The U.S. Senate on Tuesday narrowly defeated a measure that would have blocked the sale of over $500 million worth of precision guided munition kits to Saudi Arabia, paving the way for a deal intended to help the country in its war with Houthi rebels in Yemen.
The stronger-than-expected opposition to the sale comes as the two-year-old war in Yemen exacerbates an already dire humanitarian situation in the country. Saudi-led strikes are blamed for creating a humanitarian disaster, with over 120,00 cholera cases in recent weeks and 18 million of Yemen’s 27 million inhabitants in need of some form of humanitarian assistance, according to UNICEF.
While the 53 to 46 vote on the measure, co-introduced by Sen. Rand Paul (R.-Ky.), skewed mostly along partisan lines, several Republican senators broke ranks, including Mike Lee (Utah), Todd Young (Ind.), and Dan Heller (Nev.).
Other sponsors included Sen. Chris Murphy (D-Conn.) and Al Franken (D-Minn.) They’d previously tried and failed to block a $1.1 billion sale of Abrams tanks to the kingdom last year, mustering only 27 votes.
Initially negotiated under the Obama administration but never approved by Congress, the munitions sale is part of the much bigger, $110 billion package of military equipment president Trump recently pledged to send the kingdom during his visit there last month.
Despite the defeat, several human rights and arms control groups celebrated the visibility and votes the issue has gained since the Senate last took up the issue.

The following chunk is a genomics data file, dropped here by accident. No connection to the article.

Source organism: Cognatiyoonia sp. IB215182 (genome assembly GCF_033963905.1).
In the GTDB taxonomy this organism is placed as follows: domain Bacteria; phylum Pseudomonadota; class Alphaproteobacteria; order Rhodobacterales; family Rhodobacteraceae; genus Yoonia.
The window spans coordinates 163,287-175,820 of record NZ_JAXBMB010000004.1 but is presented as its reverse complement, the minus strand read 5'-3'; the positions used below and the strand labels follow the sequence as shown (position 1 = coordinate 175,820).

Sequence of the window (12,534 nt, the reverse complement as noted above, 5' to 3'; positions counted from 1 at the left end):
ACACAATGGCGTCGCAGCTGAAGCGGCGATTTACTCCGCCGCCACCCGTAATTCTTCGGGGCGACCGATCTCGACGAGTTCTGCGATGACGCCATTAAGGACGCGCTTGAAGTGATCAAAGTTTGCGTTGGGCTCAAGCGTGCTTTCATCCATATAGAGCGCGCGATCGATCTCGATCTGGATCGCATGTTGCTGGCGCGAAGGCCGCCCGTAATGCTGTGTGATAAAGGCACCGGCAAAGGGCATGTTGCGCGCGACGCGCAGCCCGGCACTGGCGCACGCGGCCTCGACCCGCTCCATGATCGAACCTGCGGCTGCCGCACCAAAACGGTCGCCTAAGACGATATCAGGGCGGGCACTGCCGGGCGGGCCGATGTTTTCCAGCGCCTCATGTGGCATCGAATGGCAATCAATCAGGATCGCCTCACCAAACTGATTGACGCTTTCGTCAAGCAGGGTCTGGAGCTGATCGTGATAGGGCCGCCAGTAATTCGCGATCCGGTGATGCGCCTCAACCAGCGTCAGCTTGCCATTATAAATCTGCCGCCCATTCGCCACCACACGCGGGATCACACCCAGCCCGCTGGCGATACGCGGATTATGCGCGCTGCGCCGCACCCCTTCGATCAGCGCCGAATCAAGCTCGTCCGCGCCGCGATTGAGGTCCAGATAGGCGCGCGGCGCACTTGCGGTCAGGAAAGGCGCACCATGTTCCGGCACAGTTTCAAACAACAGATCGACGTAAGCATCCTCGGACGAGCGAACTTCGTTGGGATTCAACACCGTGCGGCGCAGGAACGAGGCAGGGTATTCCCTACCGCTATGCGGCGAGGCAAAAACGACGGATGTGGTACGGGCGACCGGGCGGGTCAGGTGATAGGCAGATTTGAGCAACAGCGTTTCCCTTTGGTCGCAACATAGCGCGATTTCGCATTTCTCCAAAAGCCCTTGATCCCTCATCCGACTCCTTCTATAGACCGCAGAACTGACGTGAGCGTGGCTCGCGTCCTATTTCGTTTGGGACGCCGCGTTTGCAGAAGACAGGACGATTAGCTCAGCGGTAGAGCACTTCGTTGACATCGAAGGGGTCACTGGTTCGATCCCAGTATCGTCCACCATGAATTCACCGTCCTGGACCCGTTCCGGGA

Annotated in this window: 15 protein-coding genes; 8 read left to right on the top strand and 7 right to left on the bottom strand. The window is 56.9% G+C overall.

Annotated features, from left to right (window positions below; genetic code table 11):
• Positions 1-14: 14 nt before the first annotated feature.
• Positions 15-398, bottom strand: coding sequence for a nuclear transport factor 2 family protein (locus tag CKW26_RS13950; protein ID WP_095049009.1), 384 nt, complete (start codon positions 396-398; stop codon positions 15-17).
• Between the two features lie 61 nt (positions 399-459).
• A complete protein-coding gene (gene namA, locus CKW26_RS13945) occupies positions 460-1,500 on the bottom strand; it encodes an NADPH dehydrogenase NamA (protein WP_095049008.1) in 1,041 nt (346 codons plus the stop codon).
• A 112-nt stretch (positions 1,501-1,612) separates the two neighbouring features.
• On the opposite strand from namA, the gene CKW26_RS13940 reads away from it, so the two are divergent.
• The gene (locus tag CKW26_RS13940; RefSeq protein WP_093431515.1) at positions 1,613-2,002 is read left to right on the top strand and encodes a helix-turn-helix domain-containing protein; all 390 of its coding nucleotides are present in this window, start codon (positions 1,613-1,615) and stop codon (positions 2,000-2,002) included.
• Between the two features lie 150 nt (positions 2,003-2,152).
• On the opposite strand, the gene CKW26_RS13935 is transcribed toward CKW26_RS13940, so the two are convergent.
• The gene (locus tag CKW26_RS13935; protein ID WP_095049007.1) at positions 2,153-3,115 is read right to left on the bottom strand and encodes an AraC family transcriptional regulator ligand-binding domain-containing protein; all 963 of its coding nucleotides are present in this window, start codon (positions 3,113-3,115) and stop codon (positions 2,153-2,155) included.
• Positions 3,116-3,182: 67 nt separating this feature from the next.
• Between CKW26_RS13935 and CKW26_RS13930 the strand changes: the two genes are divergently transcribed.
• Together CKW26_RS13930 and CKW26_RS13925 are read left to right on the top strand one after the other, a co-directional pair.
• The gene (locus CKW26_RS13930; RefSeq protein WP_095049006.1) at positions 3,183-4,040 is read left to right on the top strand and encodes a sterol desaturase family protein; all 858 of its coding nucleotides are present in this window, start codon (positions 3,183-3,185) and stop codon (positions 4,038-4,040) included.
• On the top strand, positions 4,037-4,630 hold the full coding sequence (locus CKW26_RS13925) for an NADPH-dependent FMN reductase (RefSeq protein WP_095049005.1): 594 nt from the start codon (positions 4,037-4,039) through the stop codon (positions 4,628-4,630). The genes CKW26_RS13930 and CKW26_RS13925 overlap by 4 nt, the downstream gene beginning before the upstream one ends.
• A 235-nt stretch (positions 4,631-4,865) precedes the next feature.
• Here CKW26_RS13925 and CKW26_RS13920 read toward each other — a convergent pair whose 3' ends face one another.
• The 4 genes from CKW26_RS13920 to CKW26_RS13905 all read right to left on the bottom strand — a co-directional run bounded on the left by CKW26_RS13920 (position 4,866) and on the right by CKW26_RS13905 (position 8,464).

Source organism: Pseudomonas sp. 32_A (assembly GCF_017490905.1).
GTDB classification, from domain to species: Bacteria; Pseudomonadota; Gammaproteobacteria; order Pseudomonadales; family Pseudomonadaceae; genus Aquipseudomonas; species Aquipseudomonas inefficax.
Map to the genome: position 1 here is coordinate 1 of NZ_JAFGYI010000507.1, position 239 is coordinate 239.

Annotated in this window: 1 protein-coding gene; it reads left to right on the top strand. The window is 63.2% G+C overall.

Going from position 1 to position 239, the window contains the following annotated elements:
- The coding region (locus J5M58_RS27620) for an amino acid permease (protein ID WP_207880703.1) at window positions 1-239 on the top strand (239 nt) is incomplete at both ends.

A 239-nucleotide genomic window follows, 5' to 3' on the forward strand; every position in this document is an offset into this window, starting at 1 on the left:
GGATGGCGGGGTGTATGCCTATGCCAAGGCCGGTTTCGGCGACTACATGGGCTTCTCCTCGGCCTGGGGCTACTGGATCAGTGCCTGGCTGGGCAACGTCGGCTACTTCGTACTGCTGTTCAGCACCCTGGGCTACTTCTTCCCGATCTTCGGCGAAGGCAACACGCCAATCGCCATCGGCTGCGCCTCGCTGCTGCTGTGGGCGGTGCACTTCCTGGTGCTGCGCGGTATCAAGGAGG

Tuesday’s vote “sends an overwhelmingly clear message that it’s not going to be business as usual between the U.S. and Saudi Arabia,” Andrea Prasow of Human Rights Watch told FP.
In a statement released after the vote, Murphy said that “a bipartisan coalition of senators just sent a major message to the Saudis,” that Washington is not in lockstep with Riyadh when it comes to the war in Yemen. The Saudi Arabian government and many U.S. defense officials say Iran is supporting the Houthi rebels in Yemen, and portray the Saudi-led intervention there as a way to keep Tehran’s regional ambitions in check.
“Today’s vote total would’ve been unthinkable not long ago,” Murphy said, “but Congress is finally taking notice that Saudi Arabia is using U.S. munitions to deliberately hit civilian targets inside Yemen.”
One of the Republicans who opposed the sale, Todd Young, said before the vote that “it is a false choice to suggest we have to choose between opposing Iran and helping the millions of suffering people in Yemen.”
The war in Yemen has killed over 10,000 people and witnessed multiple incidents of civilian casualties that international observers have blamed on both sides. But the airstrikes by American-made Saudi jets — and using mostly American-made bombs — have hit schools, medical facilities, markets, and in one instance a wedding party that killed over 100 people. The United States has provided other assistance in the form of intelligence and refueling for Saudi aircraft on bombing missions.
The Obama administration curtailed some U.S. assistance late last year in response to several incidents that produced civilian casualties.
One former Pentagon official who worked with American allies in the Middle East recently told FP that the the Saudi effort in Yemen was “incompetently run” and “tragic,” adding that leaders at the Pentagon were concerned that the Saudis had gotten themselves into a war they were unable to exit.
Just before the vote, Paul took part in a heated debate with Sen. Bob Corker (R-Tenn.) over the U.S.-Saudi alliance. “They are not a reliable ally,” Paul said. “They are the greatest purveyor of hatred for Christianity and Judaism in the world…we should not be selling arms to Saudi Arabia.”
Corker blamed the debate on the partisan divide in the country. “There are some, not all, who are using this to get a piece of the Trump administration’s hide,” he responded. “I would hope that we would rise above that and realize that Saudi Arabia, with their flaws, has been a reliable ally.”
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